“Not much happened after that,” said the last man. “There was a life in there, I guess. But it was mostly leftovers, the meat left on the bone. Everything else had already been taken. But one day that man, when he was tired and hungry, saw a fire on a hill. And he just sort of up and sat down and invited himself and served the soup, and he watched strangers tell stories until they weren’t strangers anymore.”
There was a quiet time as three brains performed thirty-three calculations of weight and reach and speed and sharpness. Old maths. Practiced maths, if not preferred ones.
“But anyways,” said the last man, leaning back on the half-rock that served him as a half-stool and staring into the fire, “none of that matters now.”
“Oh?” said the wrinkliest man.
“Yes,” said the last man. “Because I did learn one thing from all those hard lessons and hard times. One each, from last to first. Keep talking so they don’t have time to think. Mix the brew thorough, so the lumps don’t show. And have quick fingers.”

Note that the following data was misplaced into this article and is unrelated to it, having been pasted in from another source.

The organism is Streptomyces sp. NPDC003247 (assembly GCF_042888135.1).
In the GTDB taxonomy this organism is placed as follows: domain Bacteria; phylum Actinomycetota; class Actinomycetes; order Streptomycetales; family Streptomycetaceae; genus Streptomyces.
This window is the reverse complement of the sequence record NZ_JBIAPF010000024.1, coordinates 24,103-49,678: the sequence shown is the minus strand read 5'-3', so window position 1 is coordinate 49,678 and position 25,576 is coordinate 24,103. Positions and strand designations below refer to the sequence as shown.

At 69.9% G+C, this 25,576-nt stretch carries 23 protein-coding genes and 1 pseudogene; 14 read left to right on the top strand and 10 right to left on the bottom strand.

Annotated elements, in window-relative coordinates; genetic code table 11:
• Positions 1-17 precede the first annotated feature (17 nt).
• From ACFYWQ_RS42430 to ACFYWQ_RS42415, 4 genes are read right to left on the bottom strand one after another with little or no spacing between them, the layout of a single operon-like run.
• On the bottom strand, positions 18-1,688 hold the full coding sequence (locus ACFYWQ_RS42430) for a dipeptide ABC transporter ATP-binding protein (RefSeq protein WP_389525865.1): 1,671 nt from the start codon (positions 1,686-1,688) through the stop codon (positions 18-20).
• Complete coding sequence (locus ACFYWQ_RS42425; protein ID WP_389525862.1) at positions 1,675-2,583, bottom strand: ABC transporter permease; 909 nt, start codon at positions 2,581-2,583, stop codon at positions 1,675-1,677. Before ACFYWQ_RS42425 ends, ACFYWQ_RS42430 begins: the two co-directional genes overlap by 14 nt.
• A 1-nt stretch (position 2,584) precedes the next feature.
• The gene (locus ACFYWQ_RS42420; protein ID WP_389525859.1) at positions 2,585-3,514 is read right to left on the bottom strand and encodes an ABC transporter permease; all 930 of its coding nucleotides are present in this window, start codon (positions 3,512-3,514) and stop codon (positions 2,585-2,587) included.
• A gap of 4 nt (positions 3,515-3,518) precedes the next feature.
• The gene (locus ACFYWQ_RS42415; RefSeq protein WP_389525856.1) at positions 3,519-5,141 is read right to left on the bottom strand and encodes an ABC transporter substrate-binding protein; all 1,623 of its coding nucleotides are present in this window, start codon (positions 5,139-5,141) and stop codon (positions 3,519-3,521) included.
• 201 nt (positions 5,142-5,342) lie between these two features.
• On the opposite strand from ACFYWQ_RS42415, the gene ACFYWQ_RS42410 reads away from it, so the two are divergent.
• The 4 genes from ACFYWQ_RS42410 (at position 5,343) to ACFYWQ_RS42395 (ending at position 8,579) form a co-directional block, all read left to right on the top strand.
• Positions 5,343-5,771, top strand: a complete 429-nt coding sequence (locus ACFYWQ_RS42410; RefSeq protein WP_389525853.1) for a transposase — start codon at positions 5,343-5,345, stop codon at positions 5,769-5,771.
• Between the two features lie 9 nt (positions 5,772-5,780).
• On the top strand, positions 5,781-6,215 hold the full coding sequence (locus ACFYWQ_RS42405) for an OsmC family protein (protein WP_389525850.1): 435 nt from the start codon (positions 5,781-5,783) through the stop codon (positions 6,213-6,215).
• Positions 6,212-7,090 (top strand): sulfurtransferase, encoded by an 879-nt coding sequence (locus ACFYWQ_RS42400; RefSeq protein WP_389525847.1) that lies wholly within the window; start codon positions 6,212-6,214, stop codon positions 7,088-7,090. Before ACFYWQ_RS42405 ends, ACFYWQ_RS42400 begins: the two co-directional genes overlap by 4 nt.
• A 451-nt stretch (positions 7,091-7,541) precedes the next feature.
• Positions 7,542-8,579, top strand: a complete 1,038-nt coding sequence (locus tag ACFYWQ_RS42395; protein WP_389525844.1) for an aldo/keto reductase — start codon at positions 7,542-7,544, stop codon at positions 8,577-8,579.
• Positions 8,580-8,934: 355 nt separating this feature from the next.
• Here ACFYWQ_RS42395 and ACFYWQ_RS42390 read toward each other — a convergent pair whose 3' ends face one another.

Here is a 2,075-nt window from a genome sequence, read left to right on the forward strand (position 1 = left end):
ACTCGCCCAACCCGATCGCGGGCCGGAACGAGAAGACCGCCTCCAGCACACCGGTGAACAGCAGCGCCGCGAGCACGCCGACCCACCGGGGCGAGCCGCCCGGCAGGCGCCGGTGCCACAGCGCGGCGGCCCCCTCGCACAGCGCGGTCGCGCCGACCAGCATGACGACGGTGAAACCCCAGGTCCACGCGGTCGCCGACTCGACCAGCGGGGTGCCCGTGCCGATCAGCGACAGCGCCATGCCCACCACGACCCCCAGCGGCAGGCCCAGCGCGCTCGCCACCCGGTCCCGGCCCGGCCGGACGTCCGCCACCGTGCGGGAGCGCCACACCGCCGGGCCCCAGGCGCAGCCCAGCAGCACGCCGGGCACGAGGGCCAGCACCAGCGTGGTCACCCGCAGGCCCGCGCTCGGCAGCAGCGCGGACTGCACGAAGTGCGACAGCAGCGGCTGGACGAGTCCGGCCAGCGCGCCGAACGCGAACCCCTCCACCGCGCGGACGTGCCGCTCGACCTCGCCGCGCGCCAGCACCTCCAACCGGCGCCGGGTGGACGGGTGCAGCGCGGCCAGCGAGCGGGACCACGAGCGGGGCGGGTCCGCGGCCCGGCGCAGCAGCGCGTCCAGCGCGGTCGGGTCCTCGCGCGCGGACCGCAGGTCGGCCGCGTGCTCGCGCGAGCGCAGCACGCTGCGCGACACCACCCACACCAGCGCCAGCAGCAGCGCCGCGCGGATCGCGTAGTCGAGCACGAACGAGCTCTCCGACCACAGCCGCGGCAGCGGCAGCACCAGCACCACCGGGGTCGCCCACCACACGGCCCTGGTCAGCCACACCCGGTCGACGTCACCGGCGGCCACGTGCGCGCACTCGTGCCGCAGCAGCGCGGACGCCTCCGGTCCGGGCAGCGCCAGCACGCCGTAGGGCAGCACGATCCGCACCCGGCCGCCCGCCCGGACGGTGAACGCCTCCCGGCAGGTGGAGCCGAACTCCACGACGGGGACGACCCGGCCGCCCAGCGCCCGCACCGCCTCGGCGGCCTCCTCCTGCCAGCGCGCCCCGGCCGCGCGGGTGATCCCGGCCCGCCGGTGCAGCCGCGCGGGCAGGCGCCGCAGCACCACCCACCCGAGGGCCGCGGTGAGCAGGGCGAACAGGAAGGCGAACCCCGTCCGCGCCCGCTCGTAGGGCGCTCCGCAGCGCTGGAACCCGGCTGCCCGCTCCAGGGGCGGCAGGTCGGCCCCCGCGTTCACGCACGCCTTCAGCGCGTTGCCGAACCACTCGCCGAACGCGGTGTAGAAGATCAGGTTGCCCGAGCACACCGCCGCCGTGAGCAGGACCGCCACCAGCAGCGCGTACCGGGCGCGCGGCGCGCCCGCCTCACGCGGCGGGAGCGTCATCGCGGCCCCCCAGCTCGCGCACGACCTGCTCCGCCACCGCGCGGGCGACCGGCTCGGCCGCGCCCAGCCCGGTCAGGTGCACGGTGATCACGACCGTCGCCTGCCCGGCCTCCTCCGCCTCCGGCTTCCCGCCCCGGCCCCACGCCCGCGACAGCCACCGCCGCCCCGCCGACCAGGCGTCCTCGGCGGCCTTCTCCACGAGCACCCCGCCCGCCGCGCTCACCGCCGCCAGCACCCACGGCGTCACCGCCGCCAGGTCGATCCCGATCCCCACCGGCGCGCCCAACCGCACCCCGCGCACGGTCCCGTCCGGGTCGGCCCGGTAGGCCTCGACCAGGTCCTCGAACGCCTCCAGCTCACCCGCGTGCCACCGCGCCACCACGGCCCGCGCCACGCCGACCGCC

He looked up.
It was too late for the wrinkliest man. His leather skin was tanned purple now, with lavender foam over his lips, and his eyes had gone to look at places nobody’d ever imagined.
It was too late for the man who was mostly hair. Half his moustache had been taken down with him, and the rest was already matting over, mouth frozen.
But the eventual man was still falling over, legs(waist?) still working, his face trying to sort itself out even as he toppled.
“How?” he asked.